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  • White Sox reform 1-2 punch in signing Adam LaRoche to two-year, $25 million deal

    Mark Townsend at Big League Stew 15 hrs ago

    The Chicago White Sox stayed active in free agency on Friday, inking first baseman Adam LaRoche to a two-year, $25 million deal, according to a report from USA Today's Bob Nightengale

    LaRoche, 35, fills a couple of big needs that Sox general manager Rick Hahn was looking to address this winter. First and foremost, LaRoche brings left-handed power, having averaged 26 homers over his last three seasons with the Washington Nationals. His .256/.346/.458 batting line over that time frame  isn't eye-popping, but that would suffice as a complementary player to offensive centerpiece Jose Abreu.

    Abreu, of course, also factors into this deal in many ways. Not only does he have another proven run producer to help carry the offense, as a plus defender at first base, LaRoche also gives manager Robin Ventura options and opportunities to keep both guys fresh by limiting time in the field.  

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  • Red Sox prospect Cody Kukuk arrested and charged with robbery

    Mark Townsend at Big League Stew 2 days ago

    According to the Lawrence Journal-World, Boston Red Sox prospect Cody Kukuk was arrested in Long Beach Calif., on Wednesday on an outstanding warrant in connection with a home-invasion robbery that took place in Lawrence, Kansas on Nov. 8.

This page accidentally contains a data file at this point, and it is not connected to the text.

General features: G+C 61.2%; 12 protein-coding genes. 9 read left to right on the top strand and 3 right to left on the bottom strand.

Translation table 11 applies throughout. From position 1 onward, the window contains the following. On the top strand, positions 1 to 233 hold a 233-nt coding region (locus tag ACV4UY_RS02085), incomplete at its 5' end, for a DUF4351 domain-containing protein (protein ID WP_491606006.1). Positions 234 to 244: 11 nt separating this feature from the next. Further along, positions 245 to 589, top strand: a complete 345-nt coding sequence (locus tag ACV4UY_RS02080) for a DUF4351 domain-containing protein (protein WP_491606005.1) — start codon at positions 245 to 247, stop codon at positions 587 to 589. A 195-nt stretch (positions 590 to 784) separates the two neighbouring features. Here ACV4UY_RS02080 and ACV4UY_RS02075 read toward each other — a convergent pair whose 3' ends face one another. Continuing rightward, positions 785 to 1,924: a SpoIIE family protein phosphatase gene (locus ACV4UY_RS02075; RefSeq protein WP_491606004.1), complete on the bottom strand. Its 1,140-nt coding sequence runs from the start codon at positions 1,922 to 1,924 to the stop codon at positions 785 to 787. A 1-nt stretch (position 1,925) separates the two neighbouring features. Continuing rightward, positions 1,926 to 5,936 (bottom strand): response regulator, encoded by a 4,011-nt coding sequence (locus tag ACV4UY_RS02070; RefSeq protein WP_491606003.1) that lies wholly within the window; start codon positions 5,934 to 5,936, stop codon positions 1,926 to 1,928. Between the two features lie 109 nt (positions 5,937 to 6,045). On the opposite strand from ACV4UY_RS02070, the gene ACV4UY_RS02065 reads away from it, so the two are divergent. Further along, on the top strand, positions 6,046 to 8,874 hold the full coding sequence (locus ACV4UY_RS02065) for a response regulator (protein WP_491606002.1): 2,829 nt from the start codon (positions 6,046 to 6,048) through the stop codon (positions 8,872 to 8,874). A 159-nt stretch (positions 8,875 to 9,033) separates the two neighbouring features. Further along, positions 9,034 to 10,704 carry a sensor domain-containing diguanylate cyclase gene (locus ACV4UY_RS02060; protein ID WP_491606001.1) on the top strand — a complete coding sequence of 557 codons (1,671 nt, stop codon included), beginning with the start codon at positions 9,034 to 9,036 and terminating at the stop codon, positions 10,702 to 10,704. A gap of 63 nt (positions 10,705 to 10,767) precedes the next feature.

Kukuk, 21, is a native of Lawrence. Another man, 20-year-old Gabriel Patterson, was also arrested in Long Beach in connection with the same robbery. Both men have been charged and will remain jailed without bail.

    Two other men, 21-year-old Zachary John Pence and 19-year-old Driskell Alan Johnson, were charged in the same robbery last week in Kansas.

    Here are a few more details from the Lawrence Journal-World report:

    Police alleged that the men entered the Arkansas Street apartment with handguns, battered residents and took their belongings, McKinley said last week.

    Court documents allege that cash, two cellphones, an Xbox 360 and the contents of a safe were taken during the incident.